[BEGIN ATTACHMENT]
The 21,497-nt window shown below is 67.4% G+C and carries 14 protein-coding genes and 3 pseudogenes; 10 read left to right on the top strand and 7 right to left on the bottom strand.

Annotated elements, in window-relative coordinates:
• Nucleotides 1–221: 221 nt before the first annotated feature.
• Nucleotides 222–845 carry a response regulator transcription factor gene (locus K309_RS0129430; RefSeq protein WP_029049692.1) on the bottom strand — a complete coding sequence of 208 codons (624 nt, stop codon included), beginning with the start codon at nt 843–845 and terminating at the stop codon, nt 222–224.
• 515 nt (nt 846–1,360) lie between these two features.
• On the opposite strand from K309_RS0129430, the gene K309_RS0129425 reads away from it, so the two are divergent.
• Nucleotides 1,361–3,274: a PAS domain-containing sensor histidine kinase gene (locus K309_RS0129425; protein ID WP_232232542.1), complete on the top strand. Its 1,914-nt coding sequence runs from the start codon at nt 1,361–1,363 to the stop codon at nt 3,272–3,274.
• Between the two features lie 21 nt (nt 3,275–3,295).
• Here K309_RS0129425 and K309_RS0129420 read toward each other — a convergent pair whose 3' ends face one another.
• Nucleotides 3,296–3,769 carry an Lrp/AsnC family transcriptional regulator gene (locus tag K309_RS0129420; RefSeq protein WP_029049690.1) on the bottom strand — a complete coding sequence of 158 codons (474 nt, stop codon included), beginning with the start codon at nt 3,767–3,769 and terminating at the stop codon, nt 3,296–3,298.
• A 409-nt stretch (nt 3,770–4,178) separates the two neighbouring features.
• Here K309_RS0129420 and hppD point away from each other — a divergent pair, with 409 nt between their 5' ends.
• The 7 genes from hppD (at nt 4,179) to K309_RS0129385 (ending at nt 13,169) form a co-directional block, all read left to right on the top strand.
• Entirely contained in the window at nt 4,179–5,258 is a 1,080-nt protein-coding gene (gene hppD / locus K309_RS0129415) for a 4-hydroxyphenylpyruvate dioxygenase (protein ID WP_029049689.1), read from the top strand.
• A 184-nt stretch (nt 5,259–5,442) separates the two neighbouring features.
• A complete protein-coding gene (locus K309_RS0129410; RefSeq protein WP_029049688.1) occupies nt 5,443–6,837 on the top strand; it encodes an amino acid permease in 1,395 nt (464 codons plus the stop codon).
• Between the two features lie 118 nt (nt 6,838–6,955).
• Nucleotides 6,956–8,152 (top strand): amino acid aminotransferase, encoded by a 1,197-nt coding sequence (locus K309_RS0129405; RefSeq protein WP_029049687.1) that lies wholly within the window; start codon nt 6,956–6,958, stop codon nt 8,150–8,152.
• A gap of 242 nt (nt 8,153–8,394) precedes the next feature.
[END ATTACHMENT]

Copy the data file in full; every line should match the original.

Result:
The 21,497-nt window shown below is 67.4% G+C and carries 14 protein-coding genes and 3 pseudogenes; 10 read left to right on the top strand and 7 right to left on the bottom strand.

Annotated elements, in window-relative coordinates:
• Nucleotides 1–221: 221 nt before the first annotated feature.
• Nucleotides 222–845 carry a response regulator transcription factor gene (locus K309_RS0129430; RefSeq protein WP_029049692.1) on the bottom strand — a complete coding sequence of 208 codons (624 nt, stop codon included), beginning with the start codon at nt 843–845 and terminating at the stop codon, nt 222–224.
• 515 nt (nt 846–1,360) lie between these two features.
• On the opposite strand from K309_RS0129430, the gene K309_RS0129425 reads away from it, so the two are divergent.
• Nucleotides 1,361–3,274: a PAS domain-containing sensor histidine kinase gene (locus K309_RS0129425; protein ID WP_232232542.1), complete on the top strand. Its 1,914-nt coding sequence runs from the start codon at nt 1,361–1,363 to the stop codon at nt 3,272–3,274.
• Between the two features lie 21 nt (nt 3,275–3,295).
• Here K309_RS0129425 and K309_RS0129420 read toward each other — a convergent pair whose 3' ends face one another.
• Nucleotides 3,296–3,769 carry an Lrp/AsnC family transcriptional regulator gene (locus tag K309_RS0129420; RefSeq protein WP_029049690.1) on the bottom strand — a complete coding sequence of 158 codons (474 nt, stop codon included), beginning with the start codon at nt 3,767–3,769 and terminating at the stop codon, nt 3,296–3,298.
• A 409-nt stretch (nt 3,770–4,178) separates the two neighbouring features.
• Here K309_RS0129420 and hppD point away from each other — a divergent pair, with 409 nt between their 5' ends.
• The 7 genes from hppD (at nt 4,179) to K309_RS0129385 (ending at nt 13,169) form a co-directional block, all read left to right on the top strand.
• Entirely contained in the window at nt 4,179–5,258 is a 1,080-nt protein-coding gene (gene hppD / locus K309_RS0129415) for a 4-hydroxyphenylpyruvate dioxygenase (protein ID WP_029049689.1), read from the top strand.
• A 184-nt stretch (nt 5,259–5,442) separates the two neighbouring features.
• A complete protein-coding gene (locus K309_RS0129410; RefSeq protein WP_029049688.1) occupies nt 5,443–6,837 on the top strand; it encodes an amino acid permease in 1,395 nt (464 codons plus the stop codon).
• Between the two features lie 118 nt (nt 6,838–6,955).
• Nucleotides 6,956–8,152 (top strand): amino acid aminotransferase, encoded by a 1,197-nt coding sequence (locus K309_RS0129405; RefSeq protein WP_029049687.1) that lies wholly within the window; start codon nt 6,956–6,958, stop codon nt 8,150–8,152.
• A gap of 242 nt (nt 8,153–8,394) precedes the next feature.